LAS VEGAS, Nev. – It’s a good thing Henrik Sedin doesn’t mind sharing the spotlight.
The Vancouver Canucks forward capped a breakthrough season by winning the Hart Trophy at the NHL’s awards show Wednesday night, but had to watch as Alex Ovechkin accepted the Ted Lindsay Award.
They’ll go down as co-MVPs—the Hart is voted on by the media, while the Lindsay is selected by the players. That’s just fine with Sedin, who seemed as surprised as anyone that he’s officially joined the NHL’s elite.
“To be standing there next to (Ovechkin and Sidney Crosby) and being the old guy, it’s a strange feeling,” he said. “I’m very proud. It was a great honour for sure.”
The humble Swede went on to say that Ovechkin and Crosby were the best players in the league even though he was called to the stage instead of them to accept the final award of the evening. At first, he wasn’t sure that he’d actually won.
“When they said my name, I didn’t really think they said my name,” recalled Sedin.
He and twin brother Daniel arrived in the NHL as top-ranked prospects in 2000 and took some time to adjust to the North American game. Henrik had 29 points as a rookie.
However, the 29-year-old continued to work at his game and ended up leading the entire league in scoring this season with 112 points.
That journey was on his mind while sitting next to a trophy engraved with names like Gretzky, Lemieux, Howe and Richard.
“It wasn’t like we came in when we were 19 and everything went extremely well from Day 1,” said Sedin. “We came in with maybe as big of expectations that Sid and Alex had, but it didn’t work out. We had some tough times, some struggles. We stayed strong.
“To work as hard as we did and to see the results, it makes it even more a greater feeling.”
Ovechkin was also feeling pretty good after winning another major individual award—something he’s done after four of his five seasons. The Russian star has now been voted the best player by his peers for three years running.
“I have the most hard trophy to get—the players’ award,” said Ovechkin. “So I’m very happy.”
It was the second straight year the league staged its award show at the Palms Hotel in Las Vegas and this one came off much better than the first. Host Jay Mohr had the audience in stitches during his opening monologue—taking shots at the Phoenix Coyotes and Boston Bruins, among others—and Anaheim Ducks teammates Ryan Getzlaf and Bobby Ryan were shown in a hilarious taped skit making light of the fact they faced one another in the Olympic final.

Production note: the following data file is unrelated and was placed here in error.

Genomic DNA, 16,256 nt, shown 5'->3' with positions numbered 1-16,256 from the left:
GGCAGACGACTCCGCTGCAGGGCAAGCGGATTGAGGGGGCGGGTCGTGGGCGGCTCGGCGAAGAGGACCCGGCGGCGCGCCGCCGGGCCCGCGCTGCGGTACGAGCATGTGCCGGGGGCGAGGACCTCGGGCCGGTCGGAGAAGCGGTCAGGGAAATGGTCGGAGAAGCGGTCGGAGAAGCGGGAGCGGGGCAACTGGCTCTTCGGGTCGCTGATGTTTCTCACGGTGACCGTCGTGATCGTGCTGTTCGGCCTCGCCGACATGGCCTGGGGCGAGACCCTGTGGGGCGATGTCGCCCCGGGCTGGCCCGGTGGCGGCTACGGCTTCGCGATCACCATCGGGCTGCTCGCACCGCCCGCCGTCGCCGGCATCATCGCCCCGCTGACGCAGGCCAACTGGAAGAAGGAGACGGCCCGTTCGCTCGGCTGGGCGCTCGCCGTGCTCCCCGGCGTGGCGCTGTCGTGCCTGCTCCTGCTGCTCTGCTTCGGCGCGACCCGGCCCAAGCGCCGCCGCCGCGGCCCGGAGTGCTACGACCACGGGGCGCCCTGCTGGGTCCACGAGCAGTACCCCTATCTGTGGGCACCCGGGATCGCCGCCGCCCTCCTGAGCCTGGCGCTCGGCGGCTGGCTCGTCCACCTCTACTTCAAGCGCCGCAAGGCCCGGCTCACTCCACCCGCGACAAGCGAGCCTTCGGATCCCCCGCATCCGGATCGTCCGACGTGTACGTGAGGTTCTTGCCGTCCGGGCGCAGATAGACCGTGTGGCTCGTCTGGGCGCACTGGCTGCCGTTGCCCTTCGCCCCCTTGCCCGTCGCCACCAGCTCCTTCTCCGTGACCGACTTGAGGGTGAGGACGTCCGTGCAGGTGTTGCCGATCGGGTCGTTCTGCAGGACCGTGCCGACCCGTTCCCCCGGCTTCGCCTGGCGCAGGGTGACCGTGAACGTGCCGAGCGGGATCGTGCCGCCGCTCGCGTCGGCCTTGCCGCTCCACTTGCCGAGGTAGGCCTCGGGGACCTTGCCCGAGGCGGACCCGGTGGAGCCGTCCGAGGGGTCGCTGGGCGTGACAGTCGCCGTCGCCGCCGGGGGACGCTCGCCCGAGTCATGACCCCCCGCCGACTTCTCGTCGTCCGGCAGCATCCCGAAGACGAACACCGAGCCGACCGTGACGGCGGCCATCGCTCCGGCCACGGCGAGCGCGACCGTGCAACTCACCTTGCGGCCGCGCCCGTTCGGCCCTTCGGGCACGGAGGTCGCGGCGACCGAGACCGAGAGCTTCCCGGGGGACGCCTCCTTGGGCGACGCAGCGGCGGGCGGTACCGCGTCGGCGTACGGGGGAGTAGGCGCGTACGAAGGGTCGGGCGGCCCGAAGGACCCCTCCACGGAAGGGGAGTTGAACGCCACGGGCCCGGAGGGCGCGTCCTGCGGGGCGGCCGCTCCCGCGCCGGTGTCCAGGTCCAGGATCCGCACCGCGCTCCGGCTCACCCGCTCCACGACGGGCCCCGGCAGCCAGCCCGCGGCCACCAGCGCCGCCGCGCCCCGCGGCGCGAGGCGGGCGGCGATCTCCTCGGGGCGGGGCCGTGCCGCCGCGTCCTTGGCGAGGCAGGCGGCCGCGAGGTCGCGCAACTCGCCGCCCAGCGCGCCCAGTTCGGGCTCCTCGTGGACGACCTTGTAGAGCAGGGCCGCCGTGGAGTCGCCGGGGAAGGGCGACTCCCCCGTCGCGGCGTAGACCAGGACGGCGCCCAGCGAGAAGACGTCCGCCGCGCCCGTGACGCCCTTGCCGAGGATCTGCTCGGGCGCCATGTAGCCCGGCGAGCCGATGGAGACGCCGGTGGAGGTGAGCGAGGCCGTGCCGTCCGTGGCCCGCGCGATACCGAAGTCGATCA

The evening featured a number of players who are likely to continue finding themselves in the conversation for these type of honours moving forward.
Ryan Miller (Vezina Trophy as top goaltender), Duncan Keith (Norris Trophy as top defenceman) and Tyler Myers (Calder Trophy as top rookie) each won awards in their first time being nominated.
Buffalo Sabres teammates Miller and Myers were both a little humbled.
“I’m looking at all these names,” said Miller, motioning towards the trophy. “It’s pretty amazing the history on this trophy. So to get my name on there is pretty cool.”
Added Myers: “I can’t believe I’m at this point right now.”
For Keith, an amazing year got just a little bit better. He won an Olympic gold with Canada in February and the Stanley Cup with Chicago earlier this month before topping it off with the highest honour a defenceman can receive.
The 27-year-old doesn’t want the party to stop.
“It’s just been a whirlwind,” said Keith. “It seems like it’s one thing after the next. You want to get rest, you want to sleep, but at the same time you don’t want to miss any of the fun.”
Among the other award winners: Dave Tippett of the Phoenix Coyotes won the Jack Adams Award as top coach; Pavel Datsyuk of the Detroit Red Wings won his third consecutive Selke Trophy as top defensive forward; Tampa Bay Lightning forward Martin St. Louis won the Lady Byng Trophy as the league’s most gentlemanly player; and Washington Capitals goalie Jose Theodore took home the Masterton Trophy for perseverance, sportsmanship and dedication to hockey.
Theodore helped the Capitals to the best record in the NHL during a season where he was playing with a heavy heart. His infant son Chace died last summer due to complications stemming from his premature birth.
“I’m still struggling to get by every day,” said Theodore, who got emotional during his acceptance speech. “Yesterday would have been his first birthday, so you can imagine it was twice as hard for me today.”